Probability of a catastrophic malware attack rises from 2.5% to 30%

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London, UK - 2 June 2004, 11:30 GMT - May was the fifth worst month on record in terms of malware proliferation - virus, worm and trojan attacks - and is estimated to have caused between $16.2bn and $19.8bn of economic damage worldwide, largely because of the Sasser outbreak and other associated variants according to the mi2g Intelligence Unit, the world leader in digital risk. The probability of a catastrophic malware attack, defined as global damages in excess of $100bn from a chain of combined events, has risen from 1 in 40 (2.5%) for 2003 to about 3 in 10 (30%) for 2004.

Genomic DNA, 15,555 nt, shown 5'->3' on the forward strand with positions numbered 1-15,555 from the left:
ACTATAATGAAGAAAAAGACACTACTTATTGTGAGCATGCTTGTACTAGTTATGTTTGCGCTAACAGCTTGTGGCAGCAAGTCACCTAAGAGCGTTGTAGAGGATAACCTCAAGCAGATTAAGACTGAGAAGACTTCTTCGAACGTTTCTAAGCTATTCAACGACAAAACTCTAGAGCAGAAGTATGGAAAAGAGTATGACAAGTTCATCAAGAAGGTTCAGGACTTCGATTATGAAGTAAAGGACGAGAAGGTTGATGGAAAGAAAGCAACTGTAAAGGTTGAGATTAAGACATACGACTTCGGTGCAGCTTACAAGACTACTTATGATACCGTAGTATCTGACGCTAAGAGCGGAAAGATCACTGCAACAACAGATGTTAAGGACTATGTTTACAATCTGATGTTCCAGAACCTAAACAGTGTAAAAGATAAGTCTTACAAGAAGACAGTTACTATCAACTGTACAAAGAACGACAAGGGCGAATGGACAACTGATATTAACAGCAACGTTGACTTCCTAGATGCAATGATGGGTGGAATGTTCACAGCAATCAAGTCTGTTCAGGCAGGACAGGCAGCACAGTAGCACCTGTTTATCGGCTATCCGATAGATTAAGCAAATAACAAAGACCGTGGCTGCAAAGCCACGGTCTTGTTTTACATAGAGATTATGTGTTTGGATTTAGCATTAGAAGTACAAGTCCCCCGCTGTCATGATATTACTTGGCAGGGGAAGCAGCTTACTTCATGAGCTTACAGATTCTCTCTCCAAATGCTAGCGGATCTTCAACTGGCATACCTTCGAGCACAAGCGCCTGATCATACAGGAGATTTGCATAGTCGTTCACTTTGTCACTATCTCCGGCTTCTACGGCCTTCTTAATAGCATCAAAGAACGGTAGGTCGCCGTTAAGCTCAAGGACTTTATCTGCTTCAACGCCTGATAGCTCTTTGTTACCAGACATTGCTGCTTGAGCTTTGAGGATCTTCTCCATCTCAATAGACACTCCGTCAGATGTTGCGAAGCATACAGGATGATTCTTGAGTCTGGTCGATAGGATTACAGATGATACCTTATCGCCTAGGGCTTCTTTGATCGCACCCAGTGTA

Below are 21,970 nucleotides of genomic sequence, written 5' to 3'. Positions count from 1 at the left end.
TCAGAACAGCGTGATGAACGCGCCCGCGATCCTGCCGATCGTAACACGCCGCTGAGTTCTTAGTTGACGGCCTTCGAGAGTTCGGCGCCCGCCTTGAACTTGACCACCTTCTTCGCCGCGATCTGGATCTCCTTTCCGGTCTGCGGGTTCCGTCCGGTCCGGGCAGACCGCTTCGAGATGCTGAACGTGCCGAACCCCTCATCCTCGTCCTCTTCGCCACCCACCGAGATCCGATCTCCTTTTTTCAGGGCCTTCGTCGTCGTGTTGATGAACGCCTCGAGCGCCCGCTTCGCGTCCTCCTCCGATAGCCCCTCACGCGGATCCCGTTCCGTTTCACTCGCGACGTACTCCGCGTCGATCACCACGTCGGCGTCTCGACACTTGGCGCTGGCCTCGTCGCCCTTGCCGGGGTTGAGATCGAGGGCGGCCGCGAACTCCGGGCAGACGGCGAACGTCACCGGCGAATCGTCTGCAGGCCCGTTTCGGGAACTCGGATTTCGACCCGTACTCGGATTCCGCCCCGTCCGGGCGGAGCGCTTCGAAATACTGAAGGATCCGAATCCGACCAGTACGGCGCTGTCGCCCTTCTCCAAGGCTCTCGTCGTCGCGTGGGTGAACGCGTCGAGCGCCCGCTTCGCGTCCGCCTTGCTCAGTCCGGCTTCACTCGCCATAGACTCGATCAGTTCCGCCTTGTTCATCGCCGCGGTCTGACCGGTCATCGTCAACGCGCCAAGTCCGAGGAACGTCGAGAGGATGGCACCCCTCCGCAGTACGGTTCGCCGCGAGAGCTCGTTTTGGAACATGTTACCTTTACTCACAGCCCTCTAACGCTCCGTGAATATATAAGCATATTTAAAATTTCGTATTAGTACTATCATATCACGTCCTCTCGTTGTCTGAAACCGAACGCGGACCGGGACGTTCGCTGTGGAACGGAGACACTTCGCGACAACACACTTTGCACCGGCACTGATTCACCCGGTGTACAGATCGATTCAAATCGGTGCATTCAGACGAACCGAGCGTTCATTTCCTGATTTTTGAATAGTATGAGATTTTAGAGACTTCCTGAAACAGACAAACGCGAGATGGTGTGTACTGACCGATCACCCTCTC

The May figures for manual and semi-automated hacking attacks - 18,847 - against online servers worldwide show signs of stabilisation in comparison to each of the three previous months. At present rates, the projected number of overt digital attacks carried out by hackers against online servers in 2004 will be only 2% up on the previous year and would stand at around 220,000. If this trend continues, it will mark the slowest growth rate for manual and semi-automated hacking attacks against online servers according to records that date back to 1995. This confirms that the dominant threat to the global digital eco-system is coming from malware as opposed to direct hacking attacks.


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